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37 Plymouth Coupe Steering Gear


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blubiu02
New User

Feb 4, 2015, 4:01 AM

Post #1 of 10 (811 views)
37 Plymouth Coupe Steering Gear Sign In

I've got a 1937 Plymouth coupe with an all stock L head 6 cylinder 3 speed trans. I would really appreciate some advice on how to adjust the steering gear. Its got about a quarter turn of play and its not safe to drive. There's not much info on the internet so I thought i'd ask my fellow gear heads for help on this one. Thanks for your time,,,,


Tom Greenleaf
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Feb 4, 2015, 5:16 AM

Post #2 of 10 (801 views)
Re: 37 Plymouth Coupe Steering Gear Sign In

Gotta help me help you on this. This is non power steering right? Probably so will go with that.


1st check top of steering box is in fact tightened down and note what you see (may have been altered fixed or changed more than once already) so it can be either adjusted or know you need another whole box.


You should see a stud with either a hex smaller bolt or probably not but an Allen headed stud held by a larger hex nut. It matters what type the Allen head would be newer and not OE.


1/4 turn is of course way too much suggesting it's really worn now. Manual boxes actually need to be checked for oil much like either a gear case or take top off and fill them. They really weren't meant for much service that I know of.


You should hoist both front wheels so turning is without any effort and point steering wheel known straight ahead. THAT IS CRITICAL! If you do anything to it with it turned you can easily ruin it!


Now feel the exact play it has without tires on the ground. That is now what you only might fix as it's excessive now.


Not sure we can know what is there now so this is general for recirculating ball (if that type??) steering gear boxes.


I'll try to find a pic of what I expect you'll find and post it.


THERE'S RISK HERE OF CAUSING A PROBLEM RIGHT AWAY SO BE PREPARED OR START LOOKING FOR A REPLACEMENT BOX NOW ANYWAY.


Fill will gear oil of a non detergent type if you can find it should do. NON DETERGENT is key. Container marked or a detergent oil/grease some call it could make it leak badly or worse than it does.


Look for a top fill probably square headed bolt. That would be a fill level near top on side. Hope it's square as it helps prove that type.


Fill till it spills out or do nothing if it's real close now. Bend a Q-Tip and check as needed.


Now that gear oil is in it you can and COUNT ALL TURNS YOU MAKE SUCH THAT YOU CAN PUT IT BACK WHERE IT WAS!
.... Loosen holding larger nut just enough. It may or may not be reverse threaded! Same with the smaller one I'll call a stud nut in center of that. That just turn a little towards CW first as it could be reverse threaded also and need to know so don't rush this.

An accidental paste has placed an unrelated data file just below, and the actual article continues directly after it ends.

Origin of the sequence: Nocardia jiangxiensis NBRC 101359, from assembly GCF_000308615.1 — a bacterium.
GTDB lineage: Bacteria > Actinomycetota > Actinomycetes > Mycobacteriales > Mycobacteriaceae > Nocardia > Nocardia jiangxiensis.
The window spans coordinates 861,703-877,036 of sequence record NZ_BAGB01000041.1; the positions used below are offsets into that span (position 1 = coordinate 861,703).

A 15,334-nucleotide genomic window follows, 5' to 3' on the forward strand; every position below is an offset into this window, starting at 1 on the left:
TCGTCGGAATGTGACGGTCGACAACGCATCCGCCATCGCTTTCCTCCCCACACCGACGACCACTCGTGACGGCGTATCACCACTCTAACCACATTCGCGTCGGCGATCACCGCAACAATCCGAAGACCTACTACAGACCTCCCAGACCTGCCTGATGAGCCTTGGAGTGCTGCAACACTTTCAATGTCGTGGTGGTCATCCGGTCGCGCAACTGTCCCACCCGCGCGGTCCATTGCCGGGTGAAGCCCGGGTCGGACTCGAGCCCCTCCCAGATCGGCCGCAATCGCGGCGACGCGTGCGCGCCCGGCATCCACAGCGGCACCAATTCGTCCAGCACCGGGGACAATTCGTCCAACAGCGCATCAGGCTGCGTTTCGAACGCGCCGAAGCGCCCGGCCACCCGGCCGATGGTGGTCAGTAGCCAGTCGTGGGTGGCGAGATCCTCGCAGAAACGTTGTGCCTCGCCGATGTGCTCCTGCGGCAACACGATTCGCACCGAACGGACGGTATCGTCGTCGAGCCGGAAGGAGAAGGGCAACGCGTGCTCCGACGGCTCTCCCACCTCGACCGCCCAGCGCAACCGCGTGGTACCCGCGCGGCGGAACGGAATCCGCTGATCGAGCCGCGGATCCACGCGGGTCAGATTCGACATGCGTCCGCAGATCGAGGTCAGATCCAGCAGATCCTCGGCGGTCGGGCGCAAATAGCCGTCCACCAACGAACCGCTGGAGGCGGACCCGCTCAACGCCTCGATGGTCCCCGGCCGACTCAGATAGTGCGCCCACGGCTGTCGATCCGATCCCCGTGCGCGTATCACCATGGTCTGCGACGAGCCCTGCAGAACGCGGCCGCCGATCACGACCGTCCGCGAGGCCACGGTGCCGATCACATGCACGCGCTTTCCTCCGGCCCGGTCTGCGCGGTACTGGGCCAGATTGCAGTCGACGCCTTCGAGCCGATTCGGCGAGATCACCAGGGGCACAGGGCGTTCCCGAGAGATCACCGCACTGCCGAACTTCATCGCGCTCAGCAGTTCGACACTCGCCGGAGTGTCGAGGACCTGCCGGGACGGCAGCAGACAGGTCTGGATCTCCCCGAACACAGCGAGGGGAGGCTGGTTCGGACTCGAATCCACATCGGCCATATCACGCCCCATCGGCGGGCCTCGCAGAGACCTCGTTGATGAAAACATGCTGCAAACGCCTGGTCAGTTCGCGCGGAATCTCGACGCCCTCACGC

Turn a little bit and back to steering wheel to see if there's more or less play so you know what direction all is going. You may need to only turn 1/8th turns at a time and keep checking play at wheel. Eventually you may need to back off locking larger nut which should be held in place while turning the center one or would tighten up on itself and mess you up.


Turn the center till you are sure there's less free play. If it's going well DO NOT AIM FOR ZERO PLAY but a few inches left such that when finished you still have some but not too much. It needs it or wears itself out.


Just reduce the play to reasonable and don't get too greedy for none which it will and wreck itself. Now when done tighten holding nut firmly and wheel still hoisted should turn wheels and coast! It must be free as a bird or could be too tight. You've counted turns I hope so if too tight back off till it is.


Now time for a test drive. With weight on the car now it will have less play going straight ahead if you succeeded but need to turn a corner and let caster alone return steering wheel back to close to dead ahead again. If you made the adjustment too tight it would stay turned and not come back by itself while moving - you are in trouble if so!


I'll call this a "pre-war" car and things all over were meant to be adjustable and greasable including stuff you wouldn't think of like leaf springs and pivoting things all over it not just many for steering. Not just miles but do all of them now and then.


I'll go looking for a pic of what the steering box should look like. If not and all different I may have the wrong type in mind or high chance this has already been changed out as said,


T



Tom Greenleaf
Ultimate Carjunky / Moderator
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Feb 4, 2015, 5:28 AM

Post #3 of 10 (798 views)
Re: 37 Plymouth Coupe Steering Gear Sign In

Still looking. Basic idea on a YouTube NOT THIS CAR but the idea........This is when you already KNOW the play is from the box at all not something else worn or loose!
https://www.youtube.com/watch?v=qtXQvVNg6vI


Try for a crude diagram. Note and sorry, forgot that some "lash" adjuster might be a screwdriver flat headed stud too..........

Pics may not cooperate or expire?



^^^^^


It was there for basic idea not specific to your exact gear box not known and if this car is not some remarkable original may have already been altered or changed so pay attention to what you have not even what any manual says unless it matches exactly,


T



(This post was edited by Tom Greenleaf on Feb 4, 2015, 5:31 AM)


Hammer Time
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Feb 4, 2015, 5:39 AM

Post #4 of 10 (794 views)
Re: 37 Plymouth Coupe Steering Gear Sign In

I strongly recommend not attempting this. If you examine your situation a little closer you may realize that all the play you are referring to mainly shows up in the straight ahead position and very little shows up if the wheels are angled.

This happens because of excessive wear in the straight ahead position only. If you crank down on that backlash adjustment it will be too tight on turns. That adjustment was put there for initial setup when the box is first assembled and should never be touched after.

Replacing or rebuilding the box is the correct option.



~~~~~~~~~~~~~~~~~~~~~~~~~~~~~~~~~~~~~~~~~~~~~~~~~~~~~~~~~~~~~~~~~~~~